When developer Niantic launched Pokémon Go in the summer of 2016, it did so at maximum velocity.The game’s blend of simple mechanics and next-level augmented reality sparked a months-long stretch of virality, followed by years of low-key dominance.The studio’s follow-up, Harry Potter: Wizards Unite, debuted Thursday on iOS and Android.It must have been tempting to turn Wizards Unite into Pokémon 2.0.An event known as the Calamity has resulted in many items of value—known as Foundables—gone missing.There are Fortresses and Greenhouses and Inns.
It Eliminates dental calculus, bacterial plaque and tea stains on the teeth quickly without hurting the gum or the enamel.Main unit input 24V-50Hz/60Hz 1.3AWater pressure 0.1bar ~ 5bar(0.01MPa ~ 0.5MPa)
Facebook won’t allow Huawei to pre-install its apps on smartphones anymore, Reuters is reporting.It’s the latest example of Western tech companies cutting ties with the beleaguered Chinese telecom giant after President Trump issued an effective trade ban against it.Huawei phone owners will still be able to download and use apps like WhatsApp, Instagram, and Facebook’s main app itself, and they’ll continue to receive updates through the Play store.Huawei just won’t be able to include them out of the box, which it typically does alongside various other pre-loaded services like Twitter.Facebook has apparently landed on a different calculus to deal with the trade ban than Google.Google has secured a temporary license to continue to send security updates to existing Huawei phones.
Kids today are voracious technology consumers for sure, but they are also active participants—creators, collaborators, and even influencers.So parents have much more to wrestle with than some broad-brush notion of “screen time.” Whatever you think of Fortnite, when children play it they are working together as a team (that’s good!), in a tech-mediated environment (is that bad?); and they’re not just playing a videogame, they’re socializing—factor that into your screen-time calculus.The youngs are also creating their own content, from unboxing toy reviews and “watch me play Minecraft” videos to DIY slime posts on Instagram, some of them attracting massive audiences and making serious money.They have agency and aspirations online, which makes them vulnerable to the same forces and incentives that continue to transform society.
The craze for earning a medical degree from a reputed college is apace rising among students However, getting admission to the Medical colleges is no doubt a backbreaking task; selecting the right institute is another toilsome job.The following article may help you out in getting some conclusion out of this tough process.Becoming a doctor is a dream for many, given its status as a noble profession that also brings affluence.Hence, there is a rush of candidates seeking admission into the top medical colleges every year.To select the best, colleges follow rigorous screening procedures that help detect the cream.The first prerequisite for getting admission in top colleges is to score well in subjects such as general biology, chemistry, physics and calculus.UV Gullas College of medicine reviewsHow to Gain Admission to a Medical CollegeIf you want to have a lifelong and rewarding career that involves helping and caring for those in society that are sick and unwell, gaining admission to a medical college should be the first step.The benefits that would become available upon graduation are not inconsiderable, there is the potential to receive a large salary and be in a position where promotions are made available.The journey to become a doctor or surgeon is long and expensive.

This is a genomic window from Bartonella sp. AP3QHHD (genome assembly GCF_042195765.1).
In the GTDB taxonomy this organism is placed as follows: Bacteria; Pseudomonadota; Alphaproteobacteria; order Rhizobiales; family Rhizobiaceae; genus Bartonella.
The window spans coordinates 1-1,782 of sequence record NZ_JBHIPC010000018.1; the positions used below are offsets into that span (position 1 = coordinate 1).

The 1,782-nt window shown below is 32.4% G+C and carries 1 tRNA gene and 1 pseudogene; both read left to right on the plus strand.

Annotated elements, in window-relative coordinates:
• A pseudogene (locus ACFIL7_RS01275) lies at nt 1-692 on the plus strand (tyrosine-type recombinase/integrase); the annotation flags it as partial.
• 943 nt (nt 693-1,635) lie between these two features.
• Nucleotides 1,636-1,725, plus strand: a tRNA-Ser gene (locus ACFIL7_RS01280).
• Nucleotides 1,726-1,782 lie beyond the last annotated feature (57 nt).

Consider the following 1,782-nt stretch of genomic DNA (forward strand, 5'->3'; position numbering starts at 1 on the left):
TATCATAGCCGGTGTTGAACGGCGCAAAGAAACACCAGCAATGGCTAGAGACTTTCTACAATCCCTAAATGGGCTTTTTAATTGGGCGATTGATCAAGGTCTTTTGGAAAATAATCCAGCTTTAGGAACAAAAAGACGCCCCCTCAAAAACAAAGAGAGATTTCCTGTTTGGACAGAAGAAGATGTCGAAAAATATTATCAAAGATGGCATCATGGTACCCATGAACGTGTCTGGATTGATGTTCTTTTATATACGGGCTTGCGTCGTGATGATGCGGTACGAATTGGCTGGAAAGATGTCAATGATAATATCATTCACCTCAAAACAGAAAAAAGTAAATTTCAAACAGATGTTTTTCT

In a bid to remain relevant, Snap Inc. has launched a slew of new products for its Snapchat app, including an augmented reality (AR) developer platform and a games platform.The company has partnered with Photomath, a camera app that solves math problems, and Giphy.You can also point your phone at an object to bring up a relevant-and-humorous gif.Giphy will then pull up a pizza gif to dance on top of your real-life pizza.You’d be correct in thinking Scan sounds awfully familiar to other camera-based search functions already available within Snapchat.For instance, you can already Shazam songs using the camera screen, as well as shop for items on Amazon.
In recent months, Chinese negotiators have been working on a shopping list of US goods to clinch a trade deal.Boeing jets are believed to be a major item on the list.China’s new, larger-than-expected order from Airbus would seem to support this view.This latest twist further complicates the task for Chinese negotiators seeking a landing zone for a deal to end the trade war that can be sold to both President Trump and the domestic audience.It has been reported that China is already finding it challenging to come up with an additional $1.2 trillion of US exports over six years to eliminate the trade deficit.However, safety—and optics—will weigh more in Beijing’s calculus.
TALLAHASSEE, Fla. -- A sophisticated new analysis tool developed by Florida State University scientists may signal a new era in the study of population genetics.Their model, which incorporates advanced mathematical strategies, could help revolutionize the way researchers investigate the spread and distribution of dangerous, fast-evolving disease vectors.The breakthrough research was an interdisciplinary collaboration between postdoctoral mathematician Somayeh Mashayekhi and computational biologist Peter Beerli, both in FSU's Department of Scientific Computing.Their findings were published in the journal Proceedings of the National Academy of Sciences.The team's model, called the f-coalescent for its novel use of fractional calculus, follows in the lineage of a similar but more limited model called the n-coalescent.Proposed by the British mathematician John Kingman in 1982, the n-coalescent allowed scientists to make statistical statements about a population's past using data collected in the present.